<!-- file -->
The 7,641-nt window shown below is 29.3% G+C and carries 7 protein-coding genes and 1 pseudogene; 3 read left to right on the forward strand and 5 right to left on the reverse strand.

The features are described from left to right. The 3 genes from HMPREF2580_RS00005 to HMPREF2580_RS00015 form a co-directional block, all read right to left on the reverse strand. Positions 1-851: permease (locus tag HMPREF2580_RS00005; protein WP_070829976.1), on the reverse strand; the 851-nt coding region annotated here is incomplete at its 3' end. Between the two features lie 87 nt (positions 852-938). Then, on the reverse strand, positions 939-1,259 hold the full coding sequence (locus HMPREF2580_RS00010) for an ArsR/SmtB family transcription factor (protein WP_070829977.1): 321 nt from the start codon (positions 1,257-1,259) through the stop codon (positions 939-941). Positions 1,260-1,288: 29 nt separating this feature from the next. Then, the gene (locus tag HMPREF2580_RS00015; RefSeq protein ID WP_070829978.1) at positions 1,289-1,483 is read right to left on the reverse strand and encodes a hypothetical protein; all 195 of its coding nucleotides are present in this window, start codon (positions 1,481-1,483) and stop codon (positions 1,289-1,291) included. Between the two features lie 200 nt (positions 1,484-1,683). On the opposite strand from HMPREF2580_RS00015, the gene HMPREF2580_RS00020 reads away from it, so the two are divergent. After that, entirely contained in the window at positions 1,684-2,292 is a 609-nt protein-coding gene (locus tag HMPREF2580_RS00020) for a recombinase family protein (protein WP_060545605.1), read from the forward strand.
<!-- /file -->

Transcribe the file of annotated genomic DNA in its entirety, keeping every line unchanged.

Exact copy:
The 7,641-nt window shown below is 29.3% G+C and carries 7 protein-coding genes and 1 pseudogene; 3 read left to right on the forward strand and 5 right to left on the reverse strand.

The features are described from left to right. The 3 genes from HMPREF2580_RS00005 to HMPREF2580_RS00015 form a co-directional block, all read right to left on the reverse strand. Positions 1-851: permease (locus tag HMPREF2580_RS00005; protein WP_070829976.1), on the reverse strand; the 851-nt coding region annotated here is incomplete at its 3' end. Between the two features lie 87 nt (positions 852-938). Then, on the reverse strand, positions 939-1,259 hold the full coding sequence (locus HMPREF2580_RS00010) for an ArsR/SmtB family transcription factor (protein WP_070829977.1): 321 nt from the start codon (positions 1,257-1,259) through the stop codon (positions 939-941). Positions 1,260-1,288: 29 nt separating this feature from the next. Then, the gene (locus tag HMPREF2580_RS00015; RefSeq protein ID WP_070829978.1) at positions 1,289-1,483 is read right to left on the reverse strand and encodes a hypothetical protein; all 195 of its coding nucleotides are present in this window, start codon (positions 1,481-1,483) and stop codon (positions 1,289-1,291) included. Between the two features lie 200 nt (positions 1,484-1,683). On the opposite strand from HMPREF2580_RS00015, the gene HMPREF2580_RS00020 reads away from it, so the two are divergent. After that, entirely contained in the window at positions 1,684-2,292 is a 609-nt protein-coding gene (locus tag HMPREF2580_RS00020) for a recombinase family protein (protein WP_060545605.1), read from the forward strand.